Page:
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European Private Business Survey 2018

Domestic red tape worries entrepreneurs more than EU bureaucracy as skills shortage looms large

What's on the minds of Europe's entrepreneurs? Insights of 2,447 private businesses across 31 European countries.

European Private Business Survey

Private businesses are the backbone of the European economy. They are in good shape and growing by focusing on their domestic markets, increasing their product and service portfolio and digitalisation. Despite the overall positive sentiment, entrepreneurs are concerned about several factors which might negatively impact their expected growth:

  • They see regulation and bureaucracy in their domestic economies as more of a threat to the development of their companies than regulation and bureaucracy coming from the EU. In our survey of 2,447 companies across 31 European countries, 39% said domestic red tape was a concern, compared with about 29% citing EU red tape as a problem.
  • Their biggest concern is a skills shortage that is preventing them from hiring the right talent for growth, costing the region a massive €324 billion annually in lost revenues – just from private businesses. 
  • There is uncertainty about the impact of Brexit, considering that the UK is a sizable market for private businesses.
  • Cyber is significantly underestimated as a risk.

View the key findings below and explore results with our data explorer. More detailed analysis, commentary and implications are provided in the full report.  

PwC\'s Clients and Markets leader for EMEA, Mark Smith, introduces the key insights of PwC\'s European Private Business Survey 2018. Duration: 2:04

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Findings at a glance

Europe’s private businesses are optimistic and growing

Buoyed by economic growth all over Europe, private businesses feel confident about the here and now, and are ambitious about their growth plans in the next 12 months. They want to invest more in technology-led initiatives and hire extra staff in order to grow their businesses by embracing digital and focusing especially on their home economies.

How private businesses want to realise their growth ambitions

Private businesses are particularly confident that they can grow their companies in their domestic markets by focusing on their customers and embracing digital technologies.

Yet the majority is underestimating its disruptive force as well as the risks associated with digital: Only 19% see cyber as a looming risk. For staying a step ahead of their competitors they need to have the right infrastructure and skills, but especially skills are short in European economies.

Skills shortage and regulation limit entrepreneurs’ growth potential

Skills shortage

Skill shortages are holding the entire European economy back, causing a massive €324 billion annually in lost revenues just from private businesses. That’s around the annual economic output of Portugal, Hungary and Croatia. Talent scarcity comes at a time when youth unemployment is still high in Southern Europe and economies are faced with immigrants from non-EU countries. Effectively, the employment market is tightening at a time when private businesses are wanting to invest more and recruit more qualified staff to grow their businesses.


Private businesses often see themselves at the sharp end of regulations and bureaucracy as they don’t have the wherewithal to influence governments as big business can. 39% see domestic regulation as a major threat to their business, while only 29% are upset about regulation and bureaucracy from the EU. That sentiment was particularly pronounced in countries such as Croatia, Greece, Finland, and Hungary. Also in Italy, where anti-establishment, euro-sceptic parties have very recently scored electoral success, as many as 49% of respondents felt domestic bureaucracy was a problem, compared with 20% singling out EU red tape. Even in the UK private businesses felt domestic bureaucracy and regulation were more of a threat to their businesses than EU bureaucracy and regulation, i.e. almost 35% of respondents cited British red tape as a concern, compared with 25% pointing the finger at EU red tape.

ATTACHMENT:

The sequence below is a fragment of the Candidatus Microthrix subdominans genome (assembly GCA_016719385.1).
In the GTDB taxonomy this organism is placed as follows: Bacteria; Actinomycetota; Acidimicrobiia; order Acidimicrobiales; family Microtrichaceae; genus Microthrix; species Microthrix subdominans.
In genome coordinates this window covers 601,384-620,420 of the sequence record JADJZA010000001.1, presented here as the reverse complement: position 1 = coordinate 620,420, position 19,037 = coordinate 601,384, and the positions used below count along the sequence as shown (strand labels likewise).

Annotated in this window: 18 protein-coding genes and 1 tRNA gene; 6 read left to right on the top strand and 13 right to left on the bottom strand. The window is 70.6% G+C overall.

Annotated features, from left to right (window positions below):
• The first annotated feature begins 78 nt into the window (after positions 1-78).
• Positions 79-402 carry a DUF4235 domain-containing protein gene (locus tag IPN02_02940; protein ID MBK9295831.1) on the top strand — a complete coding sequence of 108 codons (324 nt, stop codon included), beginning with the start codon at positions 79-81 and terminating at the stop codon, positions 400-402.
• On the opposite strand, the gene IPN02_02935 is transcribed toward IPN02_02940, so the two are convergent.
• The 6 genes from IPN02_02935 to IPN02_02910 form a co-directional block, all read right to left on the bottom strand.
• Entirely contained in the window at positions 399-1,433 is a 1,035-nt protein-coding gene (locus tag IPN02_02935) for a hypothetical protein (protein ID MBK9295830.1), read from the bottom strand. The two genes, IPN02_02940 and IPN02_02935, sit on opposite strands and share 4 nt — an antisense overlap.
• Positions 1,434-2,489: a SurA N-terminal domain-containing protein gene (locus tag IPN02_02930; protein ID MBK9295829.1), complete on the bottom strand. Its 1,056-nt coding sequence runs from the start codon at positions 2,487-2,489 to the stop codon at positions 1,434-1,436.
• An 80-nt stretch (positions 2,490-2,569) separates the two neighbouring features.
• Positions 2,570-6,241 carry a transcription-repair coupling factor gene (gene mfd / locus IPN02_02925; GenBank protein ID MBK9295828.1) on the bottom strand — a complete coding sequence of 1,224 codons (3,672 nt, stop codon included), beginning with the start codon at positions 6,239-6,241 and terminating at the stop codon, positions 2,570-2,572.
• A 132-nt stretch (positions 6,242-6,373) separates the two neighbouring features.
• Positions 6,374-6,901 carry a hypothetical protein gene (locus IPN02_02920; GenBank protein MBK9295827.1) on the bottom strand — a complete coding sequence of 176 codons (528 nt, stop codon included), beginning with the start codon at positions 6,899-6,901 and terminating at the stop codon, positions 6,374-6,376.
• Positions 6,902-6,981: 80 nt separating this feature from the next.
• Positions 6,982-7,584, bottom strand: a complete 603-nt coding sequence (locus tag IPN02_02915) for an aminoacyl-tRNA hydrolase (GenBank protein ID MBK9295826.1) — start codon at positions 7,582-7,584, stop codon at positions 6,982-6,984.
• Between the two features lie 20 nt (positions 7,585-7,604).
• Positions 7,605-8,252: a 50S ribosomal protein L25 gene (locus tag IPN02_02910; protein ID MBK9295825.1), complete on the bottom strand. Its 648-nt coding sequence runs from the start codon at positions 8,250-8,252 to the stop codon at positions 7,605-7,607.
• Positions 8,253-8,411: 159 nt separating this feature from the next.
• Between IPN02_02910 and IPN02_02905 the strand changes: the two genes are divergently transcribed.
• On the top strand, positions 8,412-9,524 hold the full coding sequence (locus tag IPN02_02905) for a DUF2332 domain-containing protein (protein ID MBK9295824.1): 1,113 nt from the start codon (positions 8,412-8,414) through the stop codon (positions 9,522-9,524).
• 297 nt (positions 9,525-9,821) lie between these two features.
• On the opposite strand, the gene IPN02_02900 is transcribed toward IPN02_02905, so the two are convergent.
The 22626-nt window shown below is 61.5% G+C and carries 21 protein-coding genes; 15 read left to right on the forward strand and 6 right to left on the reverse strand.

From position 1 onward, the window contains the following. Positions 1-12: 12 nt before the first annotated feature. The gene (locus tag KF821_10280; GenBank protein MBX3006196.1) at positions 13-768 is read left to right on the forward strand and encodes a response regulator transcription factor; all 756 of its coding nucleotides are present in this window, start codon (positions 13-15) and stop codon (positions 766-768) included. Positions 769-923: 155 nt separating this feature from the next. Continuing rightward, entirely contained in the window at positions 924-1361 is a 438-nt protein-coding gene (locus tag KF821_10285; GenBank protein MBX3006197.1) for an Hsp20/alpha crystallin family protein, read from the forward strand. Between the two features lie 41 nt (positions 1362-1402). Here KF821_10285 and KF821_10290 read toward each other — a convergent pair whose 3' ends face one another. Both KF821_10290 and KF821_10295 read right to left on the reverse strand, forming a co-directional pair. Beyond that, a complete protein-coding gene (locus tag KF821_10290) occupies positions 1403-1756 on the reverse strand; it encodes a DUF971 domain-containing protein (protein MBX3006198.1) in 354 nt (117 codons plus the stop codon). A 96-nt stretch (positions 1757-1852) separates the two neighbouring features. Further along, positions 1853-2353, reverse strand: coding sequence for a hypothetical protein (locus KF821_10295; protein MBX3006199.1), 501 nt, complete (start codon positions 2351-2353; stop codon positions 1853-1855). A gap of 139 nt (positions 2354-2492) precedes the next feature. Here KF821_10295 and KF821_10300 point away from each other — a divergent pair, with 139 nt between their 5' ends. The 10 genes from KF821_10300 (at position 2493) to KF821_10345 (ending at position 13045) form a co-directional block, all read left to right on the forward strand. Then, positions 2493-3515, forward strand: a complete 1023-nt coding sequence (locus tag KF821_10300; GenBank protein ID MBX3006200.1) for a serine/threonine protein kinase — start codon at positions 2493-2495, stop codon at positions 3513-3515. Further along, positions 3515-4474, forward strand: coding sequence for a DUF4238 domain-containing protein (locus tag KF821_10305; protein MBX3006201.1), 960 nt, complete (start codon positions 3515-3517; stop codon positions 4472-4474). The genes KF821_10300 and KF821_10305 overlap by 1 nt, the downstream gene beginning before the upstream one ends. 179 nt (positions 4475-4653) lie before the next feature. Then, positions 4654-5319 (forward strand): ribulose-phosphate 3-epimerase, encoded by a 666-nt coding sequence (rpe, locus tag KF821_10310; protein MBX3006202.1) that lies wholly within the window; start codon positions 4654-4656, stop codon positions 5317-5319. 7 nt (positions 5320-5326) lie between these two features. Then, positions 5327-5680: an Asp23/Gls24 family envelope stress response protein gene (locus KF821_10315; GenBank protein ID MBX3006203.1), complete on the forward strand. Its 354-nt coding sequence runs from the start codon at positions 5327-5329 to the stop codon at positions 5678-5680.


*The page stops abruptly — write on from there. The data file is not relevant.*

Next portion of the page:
Too vague to be worried

Brexit is less than a year away and many private businesses are uncertain about how it will affect them. Over a quarter of private businesses expect Brexit to bring negative impact on their businesses in the future, but mostly don’t have a view on it. They would like to wait and see the outcome of the negotiations before making any judgements, but this might not be a good strategy given the importance of close trade relations with the UK.

Interestingly private businesses in some countries see Brexit as an opportunity, such as Turkey: Given Turkey is outside of the European Union some businesses there perceive Brexit as a chance to forge new relationships with British companies.


Explore the data

Use the filters below to see how our survey's entrepreneur and private business respondents feel about key issues effecting their organisations. 

Talent as key resource
Invest in talent as part of growth strategy
Find it difficult to get skilled employees
Current state of business
Positive expectation
Negative expectation
Digitalization as key growth strategy
% of companies say 'Digital'
Bureaucracy & regulation
Domestic bureaucracy as key risk
EU regulation as key risk
Net % positive sentiment, outlook 12 months
Own business
Home country

"For Europe's entrepreneurs, reskilling and upskilling the current workforce, and staying adaptable is key in responding to skills shortage."

Peter EnglischGlobal Family Business Leader, EMEA Private Business Leader, PwC Germany